An additional factor that must be considered is the possibility of sexual abuse. Trauma from forced insertion of a penis or foreign objects can lead to inflammation and bleeding. Sexually transmitted diseases such as chlamydia or gonorrhea may exacerbate the condition.


Symptoms include diffuse vulvovaginal pain, burning, pruritus, dysuria, and possible seropurulent discharge. The vulvovaginal region usually has a markedly mottled erythematous appearance. In cases with an infectious cause, the vaginal discharge may be more purulent and malodorous.


The challenge in diagnosing vulvovaginitis in this age group is differentiating between infectious and noninfectious causes. Making the diagnosis is difficult due to the overlap between normal flora and potential pathogens in the pediatric population. The presence of an organism is not necessarily deemed to be the etiological cause. A nonspecific etiology is found in 33-85% of cases of prepubertal girls in clinical practice. This diagnosis should be made if vaginal cultures grow normal flora and no other etiology is known for the vulvovaginitis.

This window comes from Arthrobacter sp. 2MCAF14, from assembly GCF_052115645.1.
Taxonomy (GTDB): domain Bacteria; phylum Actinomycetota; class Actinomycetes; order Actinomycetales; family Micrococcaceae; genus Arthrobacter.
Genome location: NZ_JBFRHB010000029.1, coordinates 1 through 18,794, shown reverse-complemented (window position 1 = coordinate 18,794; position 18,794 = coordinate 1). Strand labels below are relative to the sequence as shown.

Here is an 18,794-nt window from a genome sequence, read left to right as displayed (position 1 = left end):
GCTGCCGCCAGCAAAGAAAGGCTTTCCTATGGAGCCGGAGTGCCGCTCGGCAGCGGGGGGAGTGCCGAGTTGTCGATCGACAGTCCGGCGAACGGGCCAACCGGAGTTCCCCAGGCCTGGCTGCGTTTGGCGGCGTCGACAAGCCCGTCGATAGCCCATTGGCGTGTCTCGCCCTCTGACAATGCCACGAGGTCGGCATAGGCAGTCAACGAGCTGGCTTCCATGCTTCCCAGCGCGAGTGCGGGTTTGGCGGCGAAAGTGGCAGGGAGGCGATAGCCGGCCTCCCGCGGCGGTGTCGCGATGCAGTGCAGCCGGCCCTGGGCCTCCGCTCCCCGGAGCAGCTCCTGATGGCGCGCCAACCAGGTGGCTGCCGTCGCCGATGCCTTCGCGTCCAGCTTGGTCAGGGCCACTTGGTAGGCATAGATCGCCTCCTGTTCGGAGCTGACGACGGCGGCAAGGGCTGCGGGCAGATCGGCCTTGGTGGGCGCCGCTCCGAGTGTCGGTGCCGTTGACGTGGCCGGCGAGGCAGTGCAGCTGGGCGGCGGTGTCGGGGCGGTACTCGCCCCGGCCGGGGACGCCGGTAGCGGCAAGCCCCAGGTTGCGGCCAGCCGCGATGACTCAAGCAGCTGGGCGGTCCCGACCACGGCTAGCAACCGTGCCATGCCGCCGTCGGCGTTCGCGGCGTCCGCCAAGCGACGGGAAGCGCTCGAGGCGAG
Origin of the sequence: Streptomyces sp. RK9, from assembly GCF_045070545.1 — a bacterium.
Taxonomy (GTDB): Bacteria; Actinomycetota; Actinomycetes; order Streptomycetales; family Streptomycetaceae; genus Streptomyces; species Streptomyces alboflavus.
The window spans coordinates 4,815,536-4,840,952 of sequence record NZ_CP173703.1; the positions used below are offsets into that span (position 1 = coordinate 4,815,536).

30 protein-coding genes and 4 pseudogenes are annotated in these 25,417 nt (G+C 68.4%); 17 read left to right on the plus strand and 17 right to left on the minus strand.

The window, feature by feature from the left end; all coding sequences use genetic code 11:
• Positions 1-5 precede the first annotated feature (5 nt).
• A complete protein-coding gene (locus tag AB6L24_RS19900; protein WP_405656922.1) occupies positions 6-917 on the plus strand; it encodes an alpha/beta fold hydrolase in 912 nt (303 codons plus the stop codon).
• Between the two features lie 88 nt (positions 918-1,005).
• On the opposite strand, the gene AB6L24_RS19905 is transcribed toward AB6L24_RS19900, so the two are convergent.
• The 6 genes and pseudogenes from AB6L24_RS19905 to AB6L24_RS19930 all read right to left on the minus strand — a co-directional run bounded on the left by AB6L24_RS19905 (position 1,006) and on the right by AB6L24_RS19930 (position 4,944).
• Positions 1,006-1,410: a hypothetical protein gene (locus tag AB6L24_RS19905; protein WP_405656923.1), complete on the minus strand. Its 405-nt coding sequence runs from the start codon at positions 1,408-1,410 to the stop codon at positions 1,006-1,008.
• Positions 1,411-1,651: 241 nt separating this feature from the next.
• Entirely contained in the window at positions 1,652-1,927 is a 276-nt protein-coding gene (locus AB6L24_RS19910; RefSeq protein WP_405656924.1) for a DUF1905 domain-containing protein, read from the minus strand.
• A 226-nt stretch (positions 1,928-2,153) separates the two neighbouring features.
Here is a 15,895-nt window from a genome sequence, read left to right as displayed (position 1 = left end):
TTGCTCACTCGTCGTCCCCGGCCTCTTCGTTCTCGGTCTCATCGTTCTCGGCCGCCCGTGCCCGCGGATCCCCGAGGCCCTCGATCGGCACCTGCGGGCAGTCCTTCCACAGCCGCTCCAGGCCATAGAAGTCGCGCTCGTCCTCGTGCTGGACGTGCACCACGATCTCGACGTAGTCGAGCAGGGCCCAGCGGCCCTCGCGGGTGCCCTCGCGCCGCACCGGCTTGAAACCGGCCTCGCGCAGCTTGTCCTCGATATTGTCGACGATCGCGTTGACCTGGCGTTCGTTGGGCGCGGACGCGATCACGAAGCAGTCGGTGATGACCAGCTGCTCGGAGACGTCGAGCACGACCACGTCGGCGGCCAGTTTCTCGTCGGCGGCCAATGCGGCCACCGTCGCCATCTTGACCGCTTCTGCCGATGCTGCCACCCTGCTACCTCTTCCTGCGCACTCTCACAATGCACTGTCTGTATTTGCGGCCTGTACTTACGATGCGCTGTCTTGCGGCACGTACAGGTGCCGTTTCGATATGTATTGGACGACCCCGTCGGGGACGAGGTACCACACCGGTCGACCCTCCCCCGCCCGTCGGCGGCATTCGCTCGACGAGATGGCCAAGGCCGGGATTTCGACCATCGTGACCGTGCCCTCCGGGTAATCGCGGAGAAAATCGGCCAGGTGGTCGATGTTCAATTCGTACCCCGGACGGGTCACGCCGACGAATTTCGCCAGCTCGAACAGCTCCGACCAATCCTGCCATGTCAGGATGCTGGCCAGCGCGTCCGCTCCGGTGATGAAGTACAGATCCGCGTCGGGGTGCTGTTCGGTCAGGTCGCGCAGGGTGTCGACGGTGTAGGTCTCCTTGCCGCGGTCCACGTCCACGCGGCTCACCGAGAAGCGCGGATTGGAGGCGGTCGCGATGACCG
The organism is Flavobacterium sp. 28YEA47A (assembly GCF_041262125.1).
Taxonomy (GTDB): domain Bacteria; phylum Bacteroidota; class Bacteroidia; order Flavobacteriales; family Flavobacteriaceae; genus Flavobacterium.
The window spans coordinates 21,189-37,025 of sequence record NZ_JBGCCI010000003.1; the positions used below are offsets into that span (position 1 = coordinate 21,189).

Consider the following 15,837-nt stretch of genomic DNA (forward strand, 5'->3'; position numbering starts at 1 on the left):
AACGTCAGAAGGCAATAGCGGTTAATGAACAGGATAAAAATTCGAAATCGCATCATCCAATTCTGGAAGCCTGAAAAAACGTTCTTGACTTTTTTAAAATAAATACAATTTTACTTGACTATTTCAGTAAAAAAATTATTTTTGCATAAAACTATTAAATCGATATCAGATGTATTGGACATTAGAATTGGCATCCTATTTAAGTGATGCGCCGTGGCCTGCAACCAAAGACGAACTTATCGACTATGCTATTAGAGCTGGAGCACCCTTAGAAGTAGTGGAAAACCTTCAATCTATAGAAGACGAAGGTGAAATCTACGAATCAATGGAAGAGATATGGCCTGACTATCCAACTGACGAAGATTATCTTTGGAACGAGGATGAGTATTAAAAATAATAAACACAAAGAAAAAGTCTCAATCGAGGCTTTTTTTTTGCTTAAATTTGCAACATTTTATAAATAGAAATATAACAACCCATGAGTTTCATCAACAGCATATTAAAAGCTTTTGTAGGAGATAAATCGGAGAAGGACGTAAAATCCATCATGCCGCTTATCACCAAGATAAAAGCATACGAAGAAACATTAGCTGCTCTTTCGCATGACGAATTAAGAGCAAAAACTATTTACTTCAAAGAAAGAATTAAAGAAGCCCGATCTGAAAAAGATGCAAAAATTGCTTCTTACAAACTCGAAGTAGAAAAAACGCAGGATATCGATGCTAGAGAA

Most authors conclude that a microbiological investigation is indicated if visible vaginal discharge with moderate-to-severe inflammation is present upon examination. Diagnostic tests include a wet prep, smear for Gram stain, pinworm test, and culture. Wet preps may include normal squamous cells, absence of lactobacilli, and white blood cells in adult streptococci vaginosis. Other exclusion methods may be used, such as a pinworm test or chlamydia/gonorrhea probe, if sexual abuse is suspected.


Evaluation should include a vaginal culture. If a specific overgrowth of bacteria is noted, antibiotics should be initiated. An adequate response can be achieved with a course of oral penicillin, cephalosporins, or erythromycin.

Nevertheless, most episodes do not have a specific cause. In those cases, treatment should focus on improved hygiene, hand washing, and sitz baths. Patients should be instructed to sit in warm water for 10-15 minutes once or twice a day. Bland soap can be used; however, the vulva should not be scrubbed. Afterwards, the patient should gently pat dry the vulvar region or allow it to air-dry. Clothes should be washed in a mild detergent with no rinse or dryer additives.